Extended temporal studies are scarce in the Baltic Sea, but there are four published reports of bacterioplankton dynamics extending over ≥1 year at semi- to high-resolution (Pinhassi and Hagström, 2000; Riemann et al., 2008; Andersson et al., 2010; Lindh et al., 2015c). They all show pronounced shifts in bacterioplankton community composition with fairly distinct spring, summer and autumn communities. In general, Bacteroidetes dominate in spring during the diatom and dinoflagellate bloom. In summer, particular populations of e.g., Verrucomicrobia increase in abundance, associated with pronounced blooms of picocyanobacterial populations and filamentous Cyanobacteria. In autumn, actinobacterial populations proliferate, potentially following changes in temperature, mixing of the water column, and/or autumn phytoplankton blooms. Changes in temperature over the yearly cycle typically explain around 0.45 (Pearson r) of total variation in community composition (Andersson et al., 2010; Lindh et al., 2015c).

There have been three major transects studies of bacterioplankton community composition across the entire salinity gradient of the Baltic Sea, showing that changes in salinity is the major driver of the distribution of bacterial populations (OTUs) at large spatial scales in the Baltic Sea (Herlemann et al., 2011, 2016; Dupont et al., 2014; Larsson et al., 2014; Celepli et al., 2017). Notably, salinity explained almost all of the observed variation in bacterioplankton community composition with r values ranging from 0.78 to 0.97. In contrast, in a transect across one particular basin, the Baltic Sea Proper, Bunse et al. (2016a) found that, instead of salinity, the advancing phytoplankton spring bloom had a substantial influence in structuring the bacterial community (i.e., the distribution of specific OTUs). The authors emphasized how interactions between bacterioplankton and phytoplankton populations may influence carbon cycling to higher trophic levels thus extending the importance of bacterioplankton dynamics for ecosystem services. In addition, there have been several transects performed at high-resolution spatial scales of which two locations are particularly well-studied; the western Gotland Sea (Bertos-Fortis et al., 2016; Lindh et al., 2016, 2017) and the Gulf of Finland (Laas et al., 2014, 2015, 2016). For example, Bertos-Fortis et al. (2016) show that Cyanobacteria have plastic responses to changes in environmental conditions where opportunistic picocyanobacteria and N2-fixing cyanobacteria may be able to utilize nutrients from filamentous Cyanobacteria during the summer bloom (Bertos-Fortis et al., 2016). An approach using metacommunity theory (Leibold et al., 2004) found that local environmental conditions rather than dispersal-driven assembly is the main mechanism for structuring bacterioplankton assemblages in the Baltic Sea (Lindh et al., 2016). Similarly, bacterioplankton communities in areas such as the Pacific Ocean and East China Sea are also mainly shaped by environmental factors and to a less extent by spatial factors (Yeh et al., 2015; Lindh et al., 2018). Moreover, deep-water bacterioplankton communities in the Gulf of Finland are structured by seasonally anoxic conditions where redox-specialized bacterioplankton populations proliferate (Laas et al., 2015). Surface seawater communities in that study, on the other hand, were largely assembled following variation in phytoplankton succession. Collectively, these studies indicate that whereas the salinity gradient sets the boundaries for bacterioplankton composition, regional environmental conditions at a within-basin scale, including the level of hypoxia and phytoplankton succession stages, may significantly tune the composition of bacterioplankton.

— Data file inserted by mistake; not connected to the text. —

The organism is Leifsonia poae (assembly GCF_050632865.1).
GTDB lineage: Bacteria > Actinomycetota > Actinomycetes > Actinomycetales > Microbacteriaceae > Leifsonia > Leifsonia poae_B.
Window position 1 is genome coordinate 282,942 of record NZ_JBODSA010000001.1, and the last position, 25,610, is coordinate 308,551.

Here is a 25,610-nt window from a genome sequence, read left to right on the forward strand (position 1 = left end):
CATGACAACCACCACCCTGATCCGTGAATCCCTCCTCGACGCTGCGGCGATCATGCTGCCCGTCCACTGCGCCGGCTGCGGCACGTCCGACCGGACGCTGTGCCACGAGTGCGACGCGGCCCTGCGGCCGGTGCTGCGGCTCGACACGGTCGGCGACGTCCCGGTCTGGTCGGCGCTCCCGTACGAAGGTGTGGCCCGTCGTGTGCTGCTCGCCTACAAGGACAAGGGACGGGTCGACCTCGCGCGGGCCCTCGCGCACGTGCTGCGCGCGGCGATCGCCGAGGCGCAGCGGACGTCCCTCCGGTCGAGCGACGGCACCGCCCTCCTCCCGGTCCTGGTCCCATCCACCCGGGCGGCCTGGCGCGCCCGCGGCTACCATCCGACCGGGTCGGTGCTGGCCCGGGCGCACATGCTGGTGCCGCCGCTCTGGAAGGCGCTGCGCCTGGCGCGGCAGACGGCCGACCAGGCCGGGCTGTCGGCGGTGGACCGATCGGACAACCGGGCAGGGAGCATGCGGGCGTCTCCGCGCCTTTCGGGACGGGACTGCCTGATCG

Experimental Manipulation of Environmental Conditions

Salinity

The in situ studies described above dictate that grand scale spatial distributions of particular OTUs in the Baltic Sea are driven by changes in salinity. In accordance, manipulated changes in salinity in micro- and mesocosm experiments also show that salinity can significantly shape bacterioplankton community composition (Langenheder et al., 2003; Kaartokallio et al., 2005; Sjöstedt et al., 2012b; Lindh et al., 2015a). For example, shifts in bacterioplankton community structure occurred in response to salinity changes following the experimental melting of sea ice (Kaartokallio et al., 2005). Compositional shifts occurred in response to a change in salinity and DOM conditions using chemostats, showing how rare or inactive taxa already present in the “seed bank,” proliferated over time (Sjöstedt et al., 2012b). Moreover, a transplant experiment showed how transfer of bacterioplankton assemblages from ambient to changed salinity (brackish compared to near freshwater) and DOM conditions (allochthonous compared to autochthonous) has a major impact on composition and metabolic activity (Lindh et al., 2015a). Still, how such changes in salinity affect bacterioplankton community functioning, with potential implications for ecosystem services, remains largely unknown.